Parenting a middle school-aged child is a complicated dance that weaves boundaries and guidance with an appropriate response to growing independence. How you manage this balance will go a long way in your success as a parent to a child in this age group.
Here are some things to keep in mind during those middle school years.
They are changing.
Change is a hallmark of kids in this age group. Everything in their lives seems to be changing at a crazy speed.
- Their bodies are changing.
- Their brains are changing.
- Their social lives are changing.
Keeping up with change is hard, and there is so much going on in your children's lives that they may sometimes feel overwhelmed and unable to handle it.
They will make mistakes.
You made some bad choices as an adolescent, and so will your children. Your kids are learning to negotiate a world that has higher expectations and greater risks than when they were younger.
You cannot protect your kids from making mistakes. It's your job to show your children that it's okay to make mistakes as long you learn from them.
Avoid making your kids feel like their mistakes are a result of something fundamentally flawed in themselves, but rather bad choices made by good kids.
Hold kids accountable for their mistakes, and show them how they can make a better choice the next time.
They need freedom.
Your children cannot possibly learn to handle freedom unless they are given the chance. Middle school is the time to start relaxing the reins and letting your kids do some things for themselves.
Each time you present a new freedom to your child, such as being able to spend time at the mall without a parent present or being allowed to attend a school dance, have a talk about your expectations. Make it clear that if your trust is violated, you will take that as a sign that the child is not ready for that level of freedom.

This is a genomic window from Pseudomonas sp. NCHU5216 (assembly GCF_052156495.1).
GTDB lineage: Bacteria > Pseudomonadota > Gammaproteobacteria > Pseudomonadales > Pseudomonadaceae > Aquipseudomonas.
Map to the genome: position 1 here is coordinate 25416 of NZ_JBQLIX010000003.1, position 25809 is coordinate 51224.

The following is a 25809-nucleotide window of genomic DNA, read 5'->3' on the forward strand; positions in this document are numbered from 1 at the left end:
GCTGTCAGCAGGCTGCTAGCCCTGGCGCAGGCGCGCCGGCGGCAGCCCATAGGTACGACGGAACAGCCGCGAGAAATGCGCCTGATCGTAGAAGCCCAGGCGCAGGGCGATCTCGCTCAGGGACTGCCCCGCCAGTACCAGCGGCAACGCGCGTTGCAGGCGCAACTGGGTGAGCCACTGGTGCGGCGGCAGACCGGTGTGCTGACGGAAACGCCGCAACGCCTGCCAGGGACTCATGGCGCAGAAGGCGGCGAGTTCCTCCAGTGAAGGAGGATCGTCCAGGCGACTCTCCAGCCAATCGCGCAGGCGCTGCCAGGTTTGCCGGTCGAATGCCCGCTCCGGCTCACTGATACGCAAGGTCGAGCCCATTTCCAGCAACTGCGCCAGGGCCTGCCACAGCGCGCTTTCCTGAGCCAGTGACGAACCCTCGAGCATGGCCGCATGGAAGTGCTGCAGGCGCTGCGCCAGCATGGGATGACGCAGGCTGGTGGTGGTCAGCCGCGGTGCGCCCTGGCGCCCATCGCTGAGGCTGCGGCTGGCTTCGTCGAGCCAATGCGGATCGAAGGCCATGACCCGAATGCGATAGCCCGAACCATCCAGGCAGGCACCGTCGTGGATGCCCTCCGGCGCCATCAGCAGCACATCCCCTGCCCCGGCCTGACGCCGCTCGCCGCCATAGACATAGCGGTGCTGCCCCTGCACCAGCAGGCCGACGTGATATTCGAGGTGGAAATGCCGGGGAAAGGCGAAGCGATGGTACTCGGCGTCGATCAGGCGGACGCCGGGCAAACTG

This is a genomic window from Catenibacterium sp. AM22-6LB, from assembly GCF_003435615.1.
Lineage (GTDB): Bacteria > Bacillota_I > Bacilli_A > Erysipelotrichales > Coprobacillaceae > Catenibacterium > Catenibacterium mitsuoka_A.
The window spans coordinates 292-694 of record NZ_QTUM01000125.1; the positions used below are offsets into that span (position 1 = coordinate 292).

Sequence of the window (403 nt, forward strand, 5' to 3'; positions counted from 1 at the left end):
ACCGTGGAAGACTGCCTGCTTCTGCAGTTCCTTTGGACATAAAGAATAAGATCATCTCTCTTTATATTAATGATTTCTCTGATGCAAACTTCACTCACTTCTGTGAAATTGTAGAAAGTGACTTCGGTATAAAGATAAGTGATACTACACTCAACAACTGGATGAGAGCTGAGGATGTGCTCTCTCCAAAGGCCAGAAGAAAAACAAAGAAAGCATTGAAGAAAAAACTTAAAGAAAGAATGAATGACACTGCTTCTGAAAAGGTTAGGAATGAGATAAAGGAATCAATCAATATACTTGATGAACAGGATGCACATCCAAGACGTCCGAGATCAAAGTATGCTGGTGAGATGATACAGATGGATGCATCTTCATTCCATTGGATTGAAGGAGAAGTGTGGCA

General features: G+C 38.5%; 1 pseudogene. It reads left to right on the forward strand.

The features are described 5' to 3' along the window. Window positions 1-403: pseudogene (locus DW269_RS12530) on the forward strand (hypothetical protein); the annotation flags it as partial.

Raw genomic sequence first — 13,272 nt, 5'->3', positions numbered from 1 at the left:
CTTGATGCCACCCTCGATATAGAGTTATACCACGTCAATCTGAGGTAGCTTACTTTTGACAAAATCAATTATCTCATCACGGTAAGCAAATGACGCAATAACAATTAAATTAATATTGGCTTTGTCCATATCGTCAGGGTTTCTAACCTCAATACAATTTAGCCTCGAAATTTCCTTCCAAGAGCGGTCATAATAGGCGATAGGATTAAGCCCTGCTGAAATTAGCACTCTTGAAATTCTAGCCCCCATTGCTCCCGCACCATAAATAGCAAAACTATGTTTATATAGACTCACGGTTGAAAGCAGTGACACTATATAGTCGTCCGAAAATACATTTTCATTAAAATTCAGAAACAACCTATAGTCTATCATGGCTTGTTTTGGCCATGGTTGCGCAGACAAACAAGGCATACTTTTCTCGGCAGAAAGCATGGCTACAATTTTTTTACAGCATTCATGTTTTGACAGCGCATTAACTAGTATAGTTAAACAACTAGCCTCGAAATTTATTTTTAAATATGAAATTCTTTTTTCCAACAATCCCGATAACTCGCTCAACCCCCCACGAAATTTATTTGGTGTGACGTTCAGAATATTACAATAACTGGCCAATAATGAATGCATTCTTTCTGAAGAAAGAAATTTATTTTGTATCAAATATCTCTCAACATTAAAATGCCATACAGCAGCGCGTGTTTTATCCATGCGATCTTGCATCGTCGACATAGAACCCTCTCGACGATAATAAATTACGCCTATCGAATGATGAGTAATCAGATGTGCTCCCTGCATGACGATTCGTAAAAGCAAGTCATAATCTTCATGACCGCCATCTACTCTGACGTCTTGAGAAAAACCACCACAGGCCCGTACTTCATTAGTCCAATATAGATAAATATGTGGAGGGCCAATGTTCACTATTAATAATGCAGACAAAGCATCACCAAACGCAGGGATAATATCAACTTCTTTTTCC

Be absolutely sure that you follow through on consequences for not living up to your expectations. Kids this age are going to push boundaries, and they need to be met with a brick wall. If you don't stay strong, they will just continue to push.
They are not adults.
Kids in middle school fluctuate wildly from acting like small children to being very responsible and grown up. Sometimes it can be tempting to believe that your child has developed the maturity of an adult or even an older teenager.
Be wary of these feelings because kids' brains can turn on a dime. While your kids are undoubtedly building maturity in this stage of their lives, they are not ready for adult responsibility.
Your pre-teens and young teenagers are working with brains that are not yet fully developed. This, in addition to a lack of real world experience, means that they cannot always predict the consequences of their actions or make decisions from an emotionally mature perspective.
Part of your job is to create reasonable boundaries around homework, screen time, curfews and bedtime. When your kids show that they understand the reasons for responsible behavior and can make good choices on their own, you can begin giving them more opportunity to make those decisions.
They need you.
No matter what your kids say, they still need you. They need your guidance and discipline, but they absolutely need your unconditional love as well.
Be sure your kids know that you are on their side through everything, and that you will be there for them even when you are not happy with their behavior. The world can be a rough place for kids this age, and they need to know that you are there to support them in the hard times.
Parenting a child in middle school is not easy at all, and you are going to struggle. However, an attitude of love and boundaries will set you up for success.